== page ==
Once you have defined your “why” and “values” you need these to disseminate down to your teams. SO how best to do this? Initially, you may wish to have a “brand launch” – typically you could communicate a new brand identity and look for the company alongside the newly clarified brand culture. You could make it an occasion inviting clients to thank them for their support so far or perhaps simply unveil your strategy in a team only event.
After an initial launch every opportunity to communicate and remind your teams of what it is the brand stands for should be taken. These could become part of your personal development plans (how are you going to live our values by doing your role? What habits have you introduced to help you remember and live our values?). The “why” or the “values” could be printed on walls in staff rooms or be printed onto posters to be displayed around warehouses. The key thing is to not let people forget the governing principles of the brand.
When you hire new people the best people will be the people that believe your ‘why’ and already hold the brands values as their own personal values. These people will be the best fit to help reinforce and maintain your culture.
Consider this advert which was posted by Antarctic explorer, Sir Ernest Shackleton. He ran this in the London Times newspaper to try to recruit men for one of his expeditions:
“Men wanted for hazardous journey. Low wages, bitter cold, long hours of complete darkness. Safe return doubtful. Honour and recognition in event of success”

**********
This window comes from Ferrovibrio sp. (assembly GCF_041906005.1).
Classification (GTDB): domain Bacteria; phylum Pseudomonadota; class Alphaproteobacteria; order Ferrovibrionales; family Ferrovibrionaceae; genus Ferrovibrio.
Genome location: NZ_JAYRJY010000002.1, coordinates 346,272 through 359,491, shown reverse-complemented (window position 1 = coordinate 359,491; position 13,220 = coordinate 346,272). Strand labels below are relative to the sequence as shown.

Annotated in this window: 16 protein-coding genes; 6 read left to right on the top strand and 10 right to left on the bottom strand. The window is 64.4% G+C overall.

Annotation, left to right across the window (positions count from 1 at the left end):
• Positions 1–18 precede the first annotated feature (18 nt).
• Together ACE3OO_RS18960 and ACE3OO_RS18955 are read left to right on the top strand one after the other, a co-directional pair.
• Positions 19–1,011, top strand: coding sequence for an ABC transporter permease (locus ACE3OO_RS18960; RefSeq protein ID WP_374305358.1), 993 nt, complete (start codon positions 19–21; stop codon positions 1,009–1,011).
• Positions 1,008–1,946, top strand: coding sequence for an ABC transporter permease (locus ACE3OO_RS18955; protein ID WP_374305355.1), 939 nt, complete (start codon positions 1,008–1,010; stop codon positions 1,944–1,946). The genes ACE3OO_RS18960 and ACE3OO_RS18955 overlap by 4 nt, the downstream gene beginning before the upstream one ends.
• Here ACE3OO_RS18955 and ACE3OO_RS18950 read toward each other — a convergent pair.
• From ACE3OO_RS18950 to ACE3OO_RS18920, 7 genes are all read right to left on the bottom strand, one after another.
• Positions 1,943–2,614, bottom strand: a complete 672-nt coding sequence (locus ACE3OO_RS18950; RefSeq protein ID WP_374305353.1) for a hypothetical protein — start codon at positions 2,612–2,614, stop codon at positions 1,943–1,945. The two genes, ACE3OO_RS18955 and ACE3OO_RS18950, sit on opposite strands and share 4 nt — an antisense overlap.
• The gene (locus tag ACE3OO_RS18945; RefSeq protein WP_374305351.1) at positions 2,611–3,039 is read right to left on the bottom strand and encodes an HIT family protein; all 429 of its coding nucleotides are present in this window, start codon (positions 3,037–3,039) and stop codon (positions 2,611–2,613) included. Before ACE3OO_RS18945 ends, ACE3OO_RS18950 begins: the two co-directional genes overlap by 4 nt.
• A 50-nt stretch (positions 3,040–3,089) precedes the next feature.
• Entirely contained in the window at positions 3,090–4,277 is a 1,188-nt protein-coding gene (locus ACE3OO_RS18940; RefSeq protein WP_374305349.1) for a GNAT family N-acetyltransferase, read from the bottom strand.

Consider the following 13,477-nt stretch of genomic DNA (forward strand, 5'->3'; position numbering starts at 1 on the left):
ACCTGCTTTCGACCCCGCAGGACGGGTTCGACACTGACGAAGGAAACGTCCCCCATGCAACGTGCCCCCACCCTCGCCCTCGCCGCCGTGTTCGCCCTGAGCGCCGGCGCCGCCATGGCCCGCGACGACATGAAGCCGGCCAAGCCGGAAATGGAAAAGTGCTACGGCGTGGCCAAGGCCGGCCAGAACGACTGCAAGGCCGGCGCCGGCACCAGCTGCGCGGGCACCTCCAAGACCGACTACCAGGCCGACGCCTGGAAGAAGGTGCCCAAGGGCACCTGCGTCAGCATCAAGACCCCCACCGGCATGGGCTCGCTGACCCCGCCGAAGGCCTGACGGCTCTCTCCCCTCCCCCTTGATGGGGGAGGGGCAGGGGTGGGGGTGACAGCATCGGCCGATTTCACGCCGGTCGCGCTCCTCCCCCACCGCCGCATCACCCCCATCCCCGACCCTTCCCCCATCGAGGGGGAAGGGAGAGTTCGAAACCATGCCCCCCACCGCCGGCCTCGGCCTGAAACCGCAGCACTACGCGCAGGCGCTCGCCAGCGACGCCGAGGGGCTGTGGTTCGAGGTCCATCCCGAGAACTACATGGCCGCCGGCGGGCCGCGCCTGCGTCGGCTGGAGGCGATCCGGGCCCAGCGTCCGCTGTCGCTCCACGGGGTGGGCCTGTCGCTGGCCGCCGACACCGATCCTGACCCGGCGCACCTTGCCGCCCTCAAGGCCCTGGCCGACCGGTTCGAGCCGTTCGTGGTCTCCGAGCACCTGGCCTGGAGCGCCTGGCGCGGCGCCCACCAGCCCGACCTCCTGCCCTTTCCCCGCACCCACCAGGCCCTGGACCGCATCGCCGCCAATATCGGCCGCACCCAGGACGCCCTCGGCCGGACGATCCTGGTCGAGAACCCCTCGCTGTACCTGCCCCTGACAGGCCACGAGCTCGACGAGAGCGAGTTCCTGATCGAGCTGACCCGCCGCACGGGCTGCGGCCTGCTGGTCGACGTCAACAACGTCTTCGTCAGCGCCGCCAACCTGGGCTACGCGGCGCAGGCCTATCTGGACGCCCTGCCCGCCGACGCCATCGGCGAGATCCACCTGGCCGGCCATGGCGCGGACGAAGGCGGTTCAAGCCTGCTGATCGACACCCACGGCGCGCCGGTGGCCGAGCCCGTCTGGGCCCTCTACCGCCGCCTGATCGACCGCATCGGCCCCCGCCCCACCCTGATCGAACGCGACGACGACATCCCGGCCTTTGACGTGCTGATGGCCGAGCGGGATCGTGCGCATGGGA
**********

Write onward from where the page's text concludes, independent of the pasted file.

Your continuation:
Notice he focuses on connecting with people who believed the same as him. People who longed for adventure and exploration. In a clever way, it was not about what they could do. He did not write “Men wanted for an expedition. Five years experience minimal. You must be familiar with sea navigation and be able to tie a sailors knot.” No – the ad was about why they will do it. Tragically Shackleton’s expedition went terribly wrong and it ended up with his crew being stranded for almost two months. Amazingly nobody died. Moral and discipline were maintained. This was not chance. Shackleton surrounded himself with people who shared his ‘why’ as shown in his recruitment adverts.
So – when you recruit don’t just look at what the candidate offers. You can always teach skills. Consider why they want the job and why they get out of bed in the morning.
Once they are employed ensure that in their induction the company “why” and “values” are reiterated so that they can understand and take these guiding principles in order to live them.
Your why and your values should be authentic. They should truly reflect how your business is and aspires to be. Therefore they should be able to be lived. No. They have to be lived. Brands which say one thing and do another will be found out. Staff will become disillusioned. Customers who buy into the “why” to find it was all a lie will walk. One only has to think back to the recent tax probes to see an example of this.
As a leader in your business, you will need to begin to make decisions which are governed by the values set. How you celebrate success. How you dress. How you do business. How your office looks. What you say and do and how you structure your marketing initiatives all needs to be authentically structured around why you exist and what you value.
So – there you have it. Five key steps to creating a brand culture. Good luck building yours…